22. “When Brandon came to Chicago, I told him to look at Marian Hossa,” Vincent added. “Hossa skates with his hands extended from his body. Brett Hull was the same way.”
That allowed both of them to “skate into” their shots, driving more power through the puck. Pirri understood the concept from playing lacrosse, allowing him to make the transition. He didn’t stay in Chicago because the question was never scoring, it was defending. Dale Tallon, who knew him well, traded for him last year.
“When I got here,” Pirri said, “they told me I was moving to the wing because they had so many centres.”
It also meant a reunion with Vincent, who left the Blackhawks “to spend more time at home”, but was hired by Florida in 2012.
Pirri reached out to Vincent last week about making his shot attempts less predictable.
23. A couple more NCAA notes: Michigan senior forward Zach Hyman is eligible to become an unrestricted free agent Aug. 16 if not signed by the team that drafted him, Florida. In a bit of a surprise, it sure sounds like he will test the market rather than go directly to the Panthers. In some way, Florida should take that as a compliment because they have so many prospects that the route for young players is now tougher.
You always look for relationships, too. This is purely a guess, but Hyman is from Toronto and his previous “advisor” (no agents in the NCAA, wink, wink) was Kyle Dubas. I could be overthinking it, but what the heck.
24. Not sure if Matt O’Connor was watching Edmonton/Los Angeles Thursday night, but he’s already informed the Oilers he will make a visit after The Frozen Four. Because he plans on going to several cities, Boston University’s run means he won’t get to burn a season of his contract. A National Championship would sure be worth it, though.
It is expected he will also see Buffalo, Calgary and Vancouver, with the Rangers another possibility. Edmonton’s been very aggressive here, but the biggest worry for them may be other teams entering the race now that O’Connor won’t be able to burn a year of his first contract.
25. It will be an upset if Jack Eichel, whose season also ends next week at The Frozen Four, is not invited to play for Team USA at the World Championships. Connor McDavid’s Erie Otters can close out their first-round series Friday night, leading Sarnia 3-1. If McDavid’s team is eliminated by the Worlds, it is expected Canada will ask him to participate. He should be part of the U.S.A./Canada under-23 team at the 2016 World Cup and, hopefully, Team Canada for years to come, so why not offer the experience?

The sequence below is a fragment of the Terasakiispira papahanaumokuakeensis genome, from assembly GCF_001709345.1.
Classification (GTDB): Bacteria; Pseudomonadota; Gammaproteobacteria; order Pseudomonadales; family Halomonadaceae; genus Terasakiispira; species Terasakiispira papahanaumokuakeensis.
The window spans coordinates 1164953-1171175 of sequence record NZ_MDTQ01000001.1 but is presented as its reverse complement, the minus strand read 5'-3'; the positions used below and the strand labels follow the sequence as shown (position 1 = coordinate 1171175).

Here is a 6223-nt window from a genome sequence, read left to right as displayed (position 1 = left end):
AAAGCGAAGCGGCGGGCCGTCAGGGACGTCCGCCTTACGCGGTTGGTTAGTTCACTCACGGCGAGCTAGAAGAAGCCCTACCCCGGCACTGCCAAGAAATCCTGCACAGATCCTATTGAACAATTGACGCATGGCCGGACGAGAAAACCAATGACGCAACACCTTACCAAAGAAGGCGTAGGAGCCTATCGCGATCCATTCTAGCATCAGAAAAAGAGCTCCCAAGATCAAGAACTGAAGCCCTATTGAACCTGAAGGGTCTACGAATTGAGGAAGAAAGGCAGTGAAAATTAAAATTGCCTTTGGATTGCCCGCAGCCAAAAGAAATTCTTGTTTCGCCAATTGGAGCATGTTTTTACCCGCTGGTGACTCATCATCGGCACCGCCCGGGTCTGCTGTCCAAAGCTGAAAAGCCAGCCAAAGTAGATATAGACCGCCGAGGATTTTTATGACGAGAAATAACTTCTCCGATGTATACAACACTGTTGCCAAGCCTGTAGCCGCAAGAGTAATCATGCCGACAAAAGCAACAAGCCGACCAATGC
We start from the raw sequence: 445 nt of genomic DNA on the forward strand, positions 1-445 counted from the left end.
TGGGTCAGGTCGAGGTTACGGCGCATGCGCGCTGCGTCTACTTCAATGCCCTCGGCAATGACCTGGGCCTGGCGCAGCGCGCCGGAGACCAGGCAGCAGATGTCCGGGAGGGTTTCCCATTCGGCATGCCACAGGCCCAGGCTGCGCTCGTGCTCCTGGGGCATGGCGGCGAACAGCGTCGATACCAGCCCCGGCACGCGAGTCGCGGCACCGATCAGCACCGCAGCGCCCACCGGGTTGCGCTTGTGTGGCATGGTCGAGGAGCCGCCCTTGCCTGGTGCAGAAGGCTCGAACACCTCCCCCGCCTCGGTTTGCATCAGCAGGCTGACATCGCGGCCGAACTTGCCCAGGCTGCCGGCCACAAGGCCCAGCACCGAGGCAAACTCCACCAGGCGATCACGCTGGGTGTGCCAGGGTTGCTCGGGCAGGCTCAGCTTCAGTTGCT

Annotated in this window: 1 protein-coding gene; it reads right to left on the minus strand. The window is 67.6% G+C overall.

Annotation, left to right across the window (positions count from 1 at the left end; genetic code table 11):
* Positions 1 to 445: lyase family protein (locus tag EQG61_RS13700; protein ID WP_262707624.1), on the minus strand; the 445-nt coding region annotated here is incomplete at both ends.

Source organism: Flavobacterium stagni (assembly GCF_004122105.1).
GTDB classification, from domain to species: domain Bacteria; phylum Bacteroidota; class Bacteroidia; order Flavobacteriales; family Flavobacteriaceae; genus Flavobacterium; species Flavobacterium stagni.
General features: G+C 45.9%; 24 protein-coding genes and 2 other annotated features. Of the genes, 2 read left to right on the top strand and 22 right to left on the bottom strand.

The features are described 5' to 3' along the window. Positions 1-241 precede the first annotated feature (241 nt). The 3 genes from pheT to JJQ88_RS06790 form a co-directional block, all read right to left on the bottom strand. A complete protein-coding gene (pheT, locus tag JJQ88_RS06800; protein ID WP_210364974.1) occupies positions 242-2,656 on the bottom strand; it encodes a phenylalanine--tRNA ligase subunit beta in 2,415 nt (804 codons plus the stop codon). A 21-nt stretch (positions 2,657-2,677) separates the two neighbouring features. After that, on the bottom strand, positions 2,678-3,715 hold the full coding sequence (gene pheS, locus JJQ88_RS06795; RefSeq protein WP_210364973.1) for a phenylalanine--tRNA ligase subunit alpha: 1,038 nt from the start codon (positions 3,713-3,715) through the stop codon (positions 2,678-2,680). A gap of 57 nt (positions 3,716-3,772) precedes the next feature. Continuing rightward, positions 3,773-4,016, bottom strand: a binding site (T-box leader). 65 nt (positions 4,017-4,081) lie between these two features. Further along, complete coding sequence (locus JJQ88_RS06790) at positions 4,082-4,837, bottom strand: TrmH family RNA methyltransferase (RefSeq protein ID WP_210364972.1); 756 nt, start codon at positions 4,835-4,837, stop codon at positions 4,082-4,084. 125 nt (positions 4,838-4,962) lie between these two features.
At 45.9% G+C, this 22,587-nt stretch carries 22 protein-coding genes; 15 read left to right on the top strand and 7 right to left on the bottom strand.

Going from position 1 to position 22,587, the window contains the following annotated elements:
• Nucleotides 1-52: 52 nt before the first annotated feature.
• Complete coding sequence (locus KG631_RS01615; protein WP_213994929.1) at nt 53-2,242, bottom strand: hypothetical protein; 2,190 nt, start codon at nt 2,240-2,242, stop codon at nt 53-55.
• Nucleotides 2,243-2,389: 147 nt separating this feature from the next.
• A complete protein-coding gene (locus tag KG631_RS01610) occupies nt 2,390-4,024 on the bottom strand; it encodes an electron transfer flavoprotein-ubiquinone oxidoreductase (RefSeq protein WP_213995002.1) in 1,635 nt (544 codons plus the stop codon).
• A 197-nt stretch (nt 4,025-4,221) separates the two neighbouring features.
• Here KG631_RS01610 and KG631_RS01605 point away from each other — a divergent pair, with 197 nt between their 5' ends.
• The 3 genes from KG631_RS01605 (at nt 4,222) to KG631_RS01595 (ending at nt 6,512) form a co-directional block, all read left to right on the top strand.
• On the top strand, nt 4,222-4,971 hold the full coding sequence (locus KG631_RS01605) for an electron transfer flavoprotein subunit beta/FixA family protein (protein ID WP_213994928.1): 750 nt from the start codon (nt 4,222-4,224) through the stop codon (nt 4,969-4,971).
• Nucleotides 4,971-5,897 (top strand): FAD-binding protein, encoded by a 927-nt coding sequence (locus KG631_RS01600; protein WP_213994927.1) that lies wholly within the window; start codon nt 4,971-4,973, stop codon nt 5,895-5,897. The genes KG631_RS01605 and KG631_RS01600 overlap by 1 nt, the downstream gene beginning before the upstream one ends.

26. We’ve discussed Minnesota defenceman Mike Reilly in this blog before. He’s a Columbus draft pick, with one more year of college eligibility. If he opts for the NHL, the Blue Jackets have 30 days or June 1, whichever is later, to sign him or he becomes an unrestricted free agent. Reilly is expected to finish his school year before deciding whether or not to turn pro.
27. Casey Bailey, who signed in Toronto thanks to a call from Brendan Shanahan, grew up a Detroit fan and said his favourite player was Steve Yzerman. Did Yzerman try to recruit him? “No,” Bailey said. If he had called, would you be in Tampa Bay?
“Depends on what he said,” he laughed.
28. One succinct scout’s opinion on why Montreal has so much trouble with Tampa? “As fast as the Canadiens are, the Lightning are even faster. Can’t keep up with them.”
29. Emptying the notebook on Devan Dubnyk: one of the things he really worked on last summer was his mental approach. Dubnyk was in a bad place after everything went sideways during the 2013-14 season.
“I needed to understand that being here (in the NHL), even if it isn’t going well, isn’t so bad,” he said.
One of the suggested tips was thinking of his young son while driving to the rink. No matter what’s on your mind beforehand, that thought will put you in a better place. Dubnyk is so serene he didn’t go all Billy Smith when Mathew Dumba drilled him high twice in a practice. Dumba’s got a deadly shot and laughed when asked about the incident.
“After I did that, I figured I’d better be careful…he came up to me, pinned me against a wall and said, ‘Stop going so easy, just shoot it.’”
Carte Blanche to hit him, I guess.
30. It was December 2005 when I met Mike Babcock Sr. on a Red Wings fathers’ road trip. As they sat together for an interview, Mike (the coach) told a story about how Mike Sr. developed loyalty from his employees as an executive in the mining business.
(I’m paraphrasing Babcock quotes here) “I asked my dad, ‘How do you get your people to work so hard for you?’
He said, “Don’t ask anyone to do anything that you wouldn’t do yourself,’” while Mike Sr. nodded at the memory.
In January 2008, we went to the home of Mike Sr. in Saskatoon for another story and he was hilarious. While we were setting up, he said, “Do we drink this before or after the interview?” as I turned around to see him holding a bottle of Scotch.
He showed us his recliner where he kept a copy of The Hockey News with all of the NHL television listings underneath the remote.
A funny, friendly, personable man. All the best to his family.